Author + information
- Martin B. Leon, MD⁎ ()
- ↵⁎Columbia University Medical Center, 161 Fort Washington Avenue, 5th Floor, New York, New York 10032
My fellow authors and I appreciate the comments expressed in Dr. Horvath’s letter, which largely claim that the sole reason for the negative results demonstrated in our study (1) relates to procedural differences between surgical versus percutaneous transmyocardial laser revascularization (TMR). Although we acknowledged in our study that full-thickness transmyocardial laser channels at surgery are indeed different from smaller non–full-thickness catheter-based transendocardial channels (1), we believe strongly that our blinded study accurately highlights the potent placebo effects in this patient population. As such, this causes us to doubt the clinical benefits referenced in the surgical TMR literature. Our reasons are as follows: 1) of the 17 surgical TMR studies cited in our study (11 observational studies and 6 randomized trials vs. “best” medical therapy), the main benefit is subjective improvement in angina class, and in most studies performing quantitative ischemia assessments (such as nuclear perfusion imaging) there were no improvements after surgical TMR. 2) Without controlling for the placebo effects, the nonblinded percutaneous TMR literature also showed the same magnitude of subjective angina improvement as seen with surgical TMR, which in our study was neutralized in the presence of a sham control group. 3) There is no plausible and scientifically creditable explanation for the anti-ischemic actions of percutaneous or surgical TMR, as the prevailing theories of patent channels, epicardial denervation, and local angiogenesis have not been validated in experimental models or in patients.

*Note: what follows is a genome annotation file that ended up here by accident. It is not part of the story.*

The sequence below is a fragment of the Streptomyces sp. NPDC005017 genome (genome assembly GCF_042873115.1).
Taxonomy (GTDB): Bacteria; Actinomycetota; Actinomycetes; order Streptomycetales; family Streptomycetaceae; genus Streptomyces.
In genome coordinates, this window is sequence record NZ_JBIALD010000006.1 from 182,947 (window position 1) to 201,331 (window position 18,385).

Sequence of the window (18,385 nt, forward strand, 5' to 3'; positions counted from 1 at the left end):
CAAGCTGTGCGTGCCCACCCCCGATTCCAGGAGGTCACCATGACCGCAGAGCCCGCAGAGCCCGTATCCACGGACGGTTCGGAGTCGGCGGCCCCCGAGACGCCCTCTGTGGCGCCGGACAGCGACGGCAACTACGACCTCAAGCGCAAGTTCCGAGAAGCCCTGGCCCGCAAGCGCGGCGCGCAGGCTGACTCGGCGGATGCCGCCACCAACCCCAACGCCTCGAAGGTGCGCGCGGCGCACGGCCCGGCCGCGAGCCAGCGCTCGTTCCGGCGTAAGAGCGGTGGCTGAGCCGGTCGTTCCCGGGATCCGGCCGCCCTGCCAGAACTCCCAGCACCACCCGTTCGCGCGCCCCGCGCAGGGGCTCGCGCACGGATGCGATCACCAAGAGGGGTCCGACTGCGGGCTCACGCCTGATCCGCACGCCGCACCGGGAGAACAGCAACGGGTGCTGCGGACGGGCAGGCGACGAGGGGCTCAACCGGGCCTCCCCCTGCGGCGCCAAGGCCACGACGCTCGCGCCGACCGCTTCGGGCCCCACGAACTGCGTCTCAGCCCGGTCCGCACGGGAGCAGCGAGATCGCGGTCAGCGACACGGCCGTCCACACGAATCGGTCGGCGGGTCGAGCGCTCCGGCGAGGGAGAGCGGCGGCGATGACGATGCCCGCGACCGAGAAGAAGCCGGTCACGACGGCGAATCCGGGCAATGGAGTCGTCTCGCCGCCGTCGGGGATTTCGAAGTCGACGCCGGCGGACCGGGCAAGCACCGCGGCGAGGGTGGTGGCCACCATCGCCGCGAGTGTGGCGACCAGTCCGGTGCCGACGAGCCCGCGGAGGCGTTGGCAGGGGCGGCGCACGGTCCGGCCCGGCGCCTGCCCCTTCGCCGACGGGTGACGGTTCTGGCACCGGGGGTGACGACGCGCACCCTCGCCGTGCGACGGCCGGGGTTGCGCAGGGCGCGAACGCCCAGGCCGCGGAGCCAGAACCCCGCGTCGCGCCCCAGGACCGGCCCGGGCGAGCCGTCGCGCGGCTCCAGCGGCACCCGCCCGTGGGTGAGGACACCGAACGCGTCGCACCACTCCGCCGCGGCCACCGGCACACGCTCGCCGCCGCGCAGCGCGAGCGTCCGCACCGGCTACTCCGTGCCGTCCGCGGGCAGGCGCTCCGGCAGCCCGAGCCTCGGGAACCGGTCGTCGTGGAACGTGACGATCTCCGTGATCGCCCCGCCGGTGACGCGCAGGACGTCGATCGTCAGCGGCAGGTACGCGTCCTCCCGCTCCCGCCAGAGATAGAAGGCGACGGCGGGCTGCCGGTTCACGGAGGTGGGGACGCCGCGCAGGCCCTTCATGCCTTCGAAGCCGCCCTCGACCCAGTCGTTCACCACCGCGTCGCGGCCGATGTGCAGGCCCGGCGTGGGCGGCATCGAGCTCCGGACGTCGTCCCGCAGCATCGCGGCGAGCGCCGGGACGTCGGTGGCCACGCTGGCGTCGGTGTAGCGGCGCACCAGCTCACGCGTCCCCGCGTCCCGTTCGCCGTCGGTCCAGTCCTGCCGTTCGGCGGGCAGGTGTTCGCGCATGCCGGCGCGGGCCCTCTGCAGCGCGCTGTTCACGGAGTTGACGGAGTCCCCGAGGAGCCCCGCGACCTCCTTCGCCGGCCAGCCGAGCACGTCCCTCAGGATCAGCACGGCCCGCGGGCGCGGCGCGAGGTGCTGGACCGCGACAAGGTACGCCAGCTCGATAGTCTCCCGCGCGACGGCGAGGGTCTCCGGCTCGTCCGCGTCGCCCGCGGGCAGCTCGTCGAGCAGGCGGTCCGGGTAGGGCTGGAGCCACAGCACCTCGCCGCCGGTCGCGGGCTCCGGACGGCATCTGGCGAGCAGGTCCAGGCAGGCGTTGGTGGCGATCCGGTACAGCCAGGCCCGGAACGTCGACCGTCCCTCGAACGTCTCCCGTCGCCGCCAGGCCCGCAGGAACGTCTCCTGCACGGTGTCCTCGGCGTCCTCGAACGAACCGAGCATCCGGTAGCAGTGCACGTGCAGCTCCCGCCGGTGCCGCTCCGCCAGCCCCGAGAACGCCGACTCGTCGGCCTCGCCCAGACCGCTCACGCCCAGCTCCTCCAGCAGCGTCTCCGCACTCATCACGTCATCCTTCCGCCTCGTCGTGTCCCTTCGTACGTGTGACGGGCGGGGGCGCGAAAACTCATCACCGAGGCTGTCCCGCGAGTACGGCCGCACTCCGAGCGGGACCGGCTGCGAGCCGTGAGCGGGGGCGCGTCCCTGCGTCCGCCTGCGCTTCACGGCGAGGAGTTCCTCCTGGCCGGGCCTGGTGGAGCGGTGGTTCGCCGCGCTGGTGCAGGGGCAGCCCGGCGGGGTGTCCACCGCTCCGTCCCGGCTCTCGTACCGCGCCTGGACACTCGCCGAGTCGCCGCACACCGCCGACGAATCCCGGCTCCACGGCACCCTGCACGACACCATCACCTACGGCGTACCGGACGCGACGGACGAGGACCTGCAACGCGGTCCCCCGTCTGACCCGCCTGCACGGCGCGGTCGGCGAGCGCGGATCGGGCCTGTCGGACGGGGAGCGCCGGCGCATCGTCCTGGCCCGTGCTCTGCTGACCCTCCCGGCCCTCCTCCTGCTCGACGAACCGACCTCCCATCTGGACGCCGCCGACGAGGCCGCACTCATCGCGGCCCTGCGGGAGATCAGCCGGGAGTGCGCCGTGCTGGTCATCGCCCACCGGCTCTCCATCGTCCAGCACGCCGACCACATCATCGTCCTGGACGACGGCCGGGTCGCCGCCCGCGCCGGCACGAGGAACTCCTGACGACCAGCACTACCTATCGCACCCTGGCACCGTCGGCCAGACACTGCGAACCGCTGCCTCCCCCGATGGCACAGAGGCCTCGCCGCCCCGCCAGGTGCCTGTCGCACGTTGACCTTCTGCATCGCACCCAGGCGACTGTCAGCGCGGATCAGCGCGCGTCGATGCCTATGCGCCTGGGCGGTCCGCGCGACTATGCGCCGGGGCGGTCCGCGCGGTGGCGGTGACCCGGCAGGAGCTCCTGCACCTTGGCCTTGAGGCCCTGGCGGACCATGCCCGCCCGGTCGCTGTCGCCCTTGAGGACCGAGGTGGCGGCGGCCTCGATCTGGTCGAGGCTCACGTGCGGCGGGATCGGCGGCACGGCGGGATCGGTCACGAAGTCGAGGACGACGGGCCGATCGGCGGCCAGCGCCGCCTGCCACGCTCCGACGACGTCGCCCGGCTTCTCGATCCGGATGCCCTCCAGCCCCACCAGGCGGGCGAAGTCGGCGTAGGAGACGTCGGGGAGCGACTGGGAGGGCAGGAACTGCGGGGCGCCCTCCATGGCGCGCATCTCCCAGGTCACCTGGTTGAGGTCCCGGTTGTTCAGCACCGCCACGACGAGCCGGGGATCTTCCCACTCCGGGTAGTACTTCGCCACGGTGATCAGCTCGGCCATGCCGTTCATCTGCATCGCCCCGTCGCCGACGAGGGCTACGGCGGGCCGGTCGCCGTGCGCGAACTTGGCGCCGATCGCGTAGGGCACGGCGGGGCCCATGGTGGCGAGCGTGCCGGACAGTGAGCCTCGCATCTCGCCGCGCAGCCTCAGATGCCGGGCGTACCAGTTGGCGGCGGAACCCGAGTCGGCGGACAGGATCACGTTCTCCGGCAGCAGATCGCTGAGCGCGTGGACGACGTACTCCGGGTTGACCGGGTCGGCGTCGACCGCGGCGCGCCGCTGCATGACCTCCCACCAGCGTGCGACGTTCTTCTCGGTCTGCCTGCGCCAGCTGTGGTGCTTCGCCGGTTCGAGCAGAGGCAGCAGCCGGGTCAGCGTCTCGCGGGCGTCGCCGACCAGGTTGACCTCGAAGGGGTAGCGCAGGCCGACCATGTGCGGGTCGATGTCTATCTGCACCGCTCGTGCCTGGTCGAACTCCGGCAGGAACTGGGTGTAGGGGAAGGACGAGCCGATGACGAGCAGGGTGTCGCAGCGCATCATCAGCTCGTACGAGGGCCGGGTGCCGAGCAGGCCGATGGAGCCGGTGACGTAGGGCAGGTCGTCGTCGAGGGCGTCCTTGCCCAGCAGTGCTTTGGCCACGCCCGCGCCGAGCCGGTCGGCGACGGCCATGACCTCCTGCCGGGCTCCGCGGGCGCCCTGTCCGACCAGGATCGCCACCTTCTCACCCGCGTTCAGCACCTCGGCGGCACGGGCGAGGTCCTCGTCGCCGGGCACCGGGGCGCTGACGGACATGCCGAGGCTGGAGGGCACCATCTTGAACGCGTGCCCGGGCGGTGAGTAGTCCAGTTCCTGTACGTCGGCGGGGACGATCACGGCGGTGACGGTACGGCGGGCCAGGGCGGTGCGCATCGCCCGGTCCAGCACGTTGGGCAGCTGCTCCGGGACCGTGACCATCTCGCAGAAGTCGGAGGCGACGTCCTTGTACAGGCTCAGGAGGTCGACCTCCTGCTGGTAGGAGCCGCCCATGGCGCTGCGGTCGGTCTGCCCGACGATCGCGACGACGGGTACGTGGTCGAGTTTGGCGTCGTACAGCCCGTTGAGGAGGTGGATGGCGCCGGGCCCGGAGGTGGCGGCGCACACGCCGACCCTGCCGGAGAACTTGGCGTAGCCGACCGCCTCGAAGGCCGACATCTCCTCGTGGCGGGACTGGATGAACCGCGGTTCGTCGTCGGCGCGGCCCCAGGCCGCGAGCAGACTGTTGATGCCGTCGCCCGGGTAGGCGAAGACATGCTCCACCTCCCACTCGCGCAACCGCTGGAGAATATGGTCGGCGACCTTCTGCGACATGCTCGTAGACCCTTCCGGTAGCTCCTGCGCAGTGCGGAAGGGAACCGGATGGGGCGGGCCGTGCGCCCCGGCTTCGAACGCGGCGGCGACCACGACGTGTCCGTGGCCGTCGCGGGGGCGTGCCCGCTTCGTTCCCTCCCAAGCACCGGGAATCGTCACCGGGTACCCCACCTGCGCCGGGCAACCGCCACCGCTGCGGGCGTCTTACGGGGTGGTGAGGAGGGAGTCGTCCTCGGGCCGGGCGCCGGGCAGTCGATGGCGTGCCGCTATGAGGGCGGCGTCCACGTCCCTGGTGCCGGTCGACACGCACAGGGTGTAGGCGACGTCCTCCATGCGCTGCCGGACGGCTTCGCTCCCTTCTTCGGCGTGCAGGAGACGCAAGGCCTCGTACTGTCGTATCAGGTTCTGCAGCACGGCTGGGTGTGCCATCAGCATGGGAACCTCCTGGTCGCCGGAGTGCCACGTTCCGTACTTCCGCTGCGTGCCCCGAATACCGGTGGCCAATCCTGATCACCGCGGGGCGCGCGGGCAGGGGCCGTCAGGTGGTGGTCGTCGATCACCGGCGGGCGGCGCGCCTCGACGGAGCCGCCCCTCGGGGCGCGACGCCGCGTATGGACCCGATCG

To compound matters, in a retrospective analysis from the Society of Thoracic Surgeons (STS), the National Cardiac Database identified 3,717 patients at 173 U.S. hospitals who had received surgical TMR procedures over a 4-year period, and of these procedures, only 17% were TMR alone, whereas 67% were TMR + coronary artery bypass surgery (CABG), which is an unapproved indication(2). Thus far, there has been a single blinded, randomized trial comparing TMR + CABG versus CABG alone in 263 patients, and the clinical outcomes indicated no improvement in angina and exercise treadmill results with the combined procedure (3).
Finally, based on our disquieting experiences with percutaneous TMR in our study, we would strongly urge additional validating, blinded, randomized clinical trials to examine the safety and efficacy of combined TMR + CABG before widespread clinical use is advocated in the “real world.”
- American College of Cardiology Foundation
- Leon M.B.,
- Kornowski R.,
- Downey W.E.,
- et al.
- Peterson E.D.,
- Kaul P.,
- Kaczmarek R.G.,
- et al.